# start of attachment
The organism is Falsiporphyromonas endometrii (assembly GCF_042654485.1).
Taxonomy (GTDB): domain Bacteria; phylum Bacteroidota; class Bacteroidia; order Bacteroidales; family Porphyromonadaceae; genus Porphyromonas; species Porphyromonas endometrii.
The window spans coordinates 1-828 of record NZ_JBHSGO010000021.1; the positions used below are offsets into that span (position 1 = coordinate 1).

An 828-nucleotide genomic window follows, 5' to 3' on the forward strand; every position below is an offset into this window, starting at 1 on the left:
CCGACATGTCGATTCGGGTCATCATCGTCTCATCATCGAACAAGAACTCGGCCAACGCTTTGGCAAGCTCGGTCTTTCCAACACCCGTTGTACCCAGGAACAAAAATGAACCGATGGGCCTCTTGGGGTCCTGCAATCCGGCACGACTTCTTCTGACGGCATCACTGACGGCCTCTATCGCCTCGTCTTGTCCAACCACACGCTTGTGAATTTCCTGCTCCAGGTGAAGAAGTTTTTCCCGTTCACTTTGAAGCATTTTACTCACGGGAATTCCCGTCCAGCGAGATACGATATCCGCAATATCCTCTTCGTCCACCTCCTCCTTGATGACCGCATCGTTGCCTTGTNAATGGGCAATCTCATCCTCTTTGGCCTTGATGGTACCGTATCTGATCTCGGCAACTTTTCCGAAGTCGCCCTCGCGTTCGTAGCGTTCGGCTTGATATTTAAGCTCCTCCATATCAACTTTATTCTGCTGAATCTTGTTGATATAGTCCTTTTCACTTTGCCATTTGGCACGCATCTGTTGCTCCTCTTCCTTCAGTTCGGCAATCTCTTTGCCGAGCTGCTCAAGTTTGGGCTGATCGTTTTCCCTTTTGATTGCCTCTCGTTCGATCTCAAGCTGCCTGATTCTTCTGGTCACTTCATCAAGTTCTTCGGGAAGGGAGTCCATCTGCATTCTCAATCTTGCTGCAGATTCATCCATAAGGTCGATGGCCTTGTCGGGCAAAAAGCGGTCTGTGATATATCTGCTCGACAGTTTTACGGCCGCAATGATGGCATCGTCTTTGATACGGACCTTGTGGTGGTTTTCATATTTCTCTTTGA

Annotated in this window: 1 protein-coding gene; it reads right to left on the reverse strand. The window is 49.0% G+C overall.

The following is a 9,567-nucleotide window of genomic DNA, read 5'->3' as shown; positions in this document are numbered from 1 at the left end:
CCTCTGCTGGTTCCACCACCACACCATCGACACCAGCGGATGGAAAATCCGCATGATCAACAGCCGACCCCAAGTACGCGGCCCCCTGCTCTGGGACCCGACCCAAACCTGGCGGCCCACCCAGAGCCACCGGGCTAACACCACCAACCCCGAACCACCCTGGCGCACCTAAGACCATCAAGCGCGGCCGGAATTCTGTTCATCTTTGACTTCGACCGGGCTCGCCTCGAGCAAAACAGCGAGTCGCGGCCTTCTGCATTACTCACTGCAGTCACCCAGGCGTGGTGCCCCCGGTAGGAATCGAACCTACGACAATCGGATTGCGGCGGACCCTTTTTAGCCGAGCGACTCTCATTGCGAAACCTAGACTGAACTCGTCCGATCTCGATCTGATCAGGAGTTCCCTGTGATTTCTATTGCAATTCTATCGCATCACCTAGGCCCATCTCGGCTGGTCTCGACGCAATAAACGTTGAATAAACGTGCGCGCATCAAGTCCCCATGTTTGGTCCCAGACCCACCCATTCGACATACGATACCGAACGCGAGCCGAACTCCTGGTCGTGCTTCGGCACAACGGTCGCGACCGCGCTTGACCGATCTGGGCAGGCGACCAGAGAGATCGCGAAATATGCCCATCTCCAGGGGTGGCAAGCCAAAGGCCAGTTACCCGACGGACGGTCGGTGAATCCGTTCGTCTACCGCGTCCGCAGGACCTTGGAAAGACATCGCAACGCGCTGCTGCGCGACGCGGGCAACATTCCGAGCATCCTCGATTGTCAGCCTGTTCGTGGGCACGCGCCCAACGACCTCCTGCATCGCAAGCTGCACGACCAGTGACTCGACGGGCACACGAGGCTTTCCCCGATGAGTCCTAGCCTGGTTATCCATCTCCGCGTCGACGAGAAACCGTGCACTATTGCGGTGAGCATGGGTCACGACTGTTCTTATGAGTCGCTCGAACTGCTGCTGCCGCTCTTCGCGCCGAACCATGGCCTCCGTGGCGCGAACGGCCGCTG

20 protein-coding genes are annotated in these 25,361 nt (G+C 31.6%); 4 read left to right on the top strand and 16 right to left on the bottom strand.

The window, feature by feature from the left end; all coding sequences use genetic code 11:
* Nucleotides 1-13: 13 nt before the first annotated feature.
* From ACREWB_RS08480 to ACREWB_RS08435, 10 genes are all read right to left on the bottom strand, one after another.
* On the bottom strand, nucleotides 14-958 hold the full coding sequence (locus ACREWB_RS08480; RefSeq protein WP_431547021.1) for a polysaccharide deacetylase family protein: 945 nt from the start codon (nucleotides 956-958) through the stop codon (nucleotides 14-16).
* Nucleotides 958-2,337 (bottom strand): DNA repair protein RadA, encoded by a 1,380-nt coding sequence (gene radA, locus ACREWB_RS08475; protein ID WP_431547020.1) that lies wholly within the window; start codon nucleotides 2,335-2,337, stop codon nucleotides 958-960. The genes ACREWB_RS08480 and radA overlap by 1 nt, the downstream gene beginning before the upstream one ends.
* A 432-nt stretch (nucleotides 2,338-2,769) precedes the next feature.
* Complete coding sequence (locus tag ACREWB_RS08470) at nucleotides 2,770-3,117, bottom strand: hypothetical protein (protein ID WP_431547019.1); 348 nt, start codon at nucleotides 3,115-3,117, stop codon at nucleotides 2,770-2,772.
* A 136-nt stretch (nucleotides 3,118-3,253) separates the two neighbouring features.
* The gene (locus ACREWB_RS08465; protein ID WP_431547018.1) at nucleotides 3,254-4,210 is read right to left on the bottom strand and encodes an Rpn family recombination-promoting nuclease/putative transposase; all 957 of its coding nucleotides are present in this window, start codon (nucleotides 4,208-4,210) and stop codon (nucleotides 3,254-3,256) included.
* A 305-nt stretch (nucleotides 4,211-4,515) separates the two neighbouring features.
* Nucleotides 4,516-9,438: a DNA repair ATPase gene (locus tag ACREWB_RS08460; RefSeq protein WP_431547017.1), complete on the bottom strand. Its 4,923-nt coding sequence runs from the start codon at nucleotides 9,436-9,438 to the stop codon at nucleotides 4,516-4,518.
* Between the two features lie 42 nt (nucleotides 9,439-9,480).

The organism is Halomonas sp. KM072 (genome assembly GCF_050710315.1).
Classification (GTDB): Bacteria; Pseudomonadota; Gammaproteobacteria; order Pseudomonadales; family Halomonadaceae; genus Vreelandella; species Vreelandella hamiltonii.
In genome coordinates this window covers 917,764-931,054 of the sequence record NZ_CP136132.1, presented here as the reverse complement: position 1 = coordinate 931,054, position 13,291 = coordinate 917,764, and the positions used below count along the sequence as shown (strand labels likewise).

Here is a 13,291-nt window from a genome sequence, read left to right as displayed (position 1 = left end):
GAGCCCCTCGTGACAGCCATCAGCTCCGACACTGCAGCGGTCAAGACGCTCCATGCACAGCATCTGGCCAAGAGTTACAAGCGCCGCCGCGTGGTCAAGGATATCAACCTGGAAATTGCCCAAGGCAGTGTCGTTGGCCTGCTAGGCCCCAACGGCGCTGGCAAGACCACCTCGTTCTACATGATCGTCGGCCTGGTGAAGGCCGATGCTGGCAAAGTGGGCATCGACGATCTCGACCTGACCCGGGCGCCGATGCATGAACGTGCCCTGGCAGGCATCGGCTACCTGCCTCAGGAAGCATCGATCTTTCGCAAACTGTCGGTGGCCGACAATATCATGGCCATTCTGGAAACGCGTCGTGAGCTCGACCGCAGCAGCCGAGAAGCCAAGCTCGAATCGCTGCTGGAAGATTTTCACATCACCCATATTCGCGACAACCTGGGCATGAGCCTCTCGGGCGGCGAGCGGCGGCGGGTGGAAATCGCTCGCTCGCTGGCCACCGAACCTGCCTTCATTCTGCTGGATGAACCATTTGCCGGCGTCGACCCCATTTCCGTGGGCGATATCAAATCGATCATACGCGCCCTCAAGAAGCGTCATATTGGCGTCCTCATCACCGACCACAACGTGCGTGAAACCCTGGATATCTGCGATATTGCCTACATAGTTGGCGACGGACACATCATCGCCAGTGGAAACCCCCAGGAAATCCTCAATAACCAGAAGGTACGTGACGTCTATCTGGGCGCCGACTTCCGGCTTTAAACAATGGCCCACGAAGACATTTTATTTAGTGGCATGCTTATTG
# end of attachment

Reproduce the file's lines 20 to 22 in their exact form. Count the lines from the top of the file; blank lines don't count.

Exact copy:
* Nucleotides 4,516-9,438: a DNA repair ATPase gene (locus tag ACREWB_RS08460; RefSeq protein WP_431547017.1), complete on the bottom strand. Its 4,923-nt coding sequence runs from the start codon at nucleotides 9,436-9,438 to the stop codon at nucleotides 4,516-4,518.
* Between the two features lie 42 nt (nucleotides 9,439-9,480).

The organism is Halomonas sp. KM072 (genome assembly GCF_050710315.1).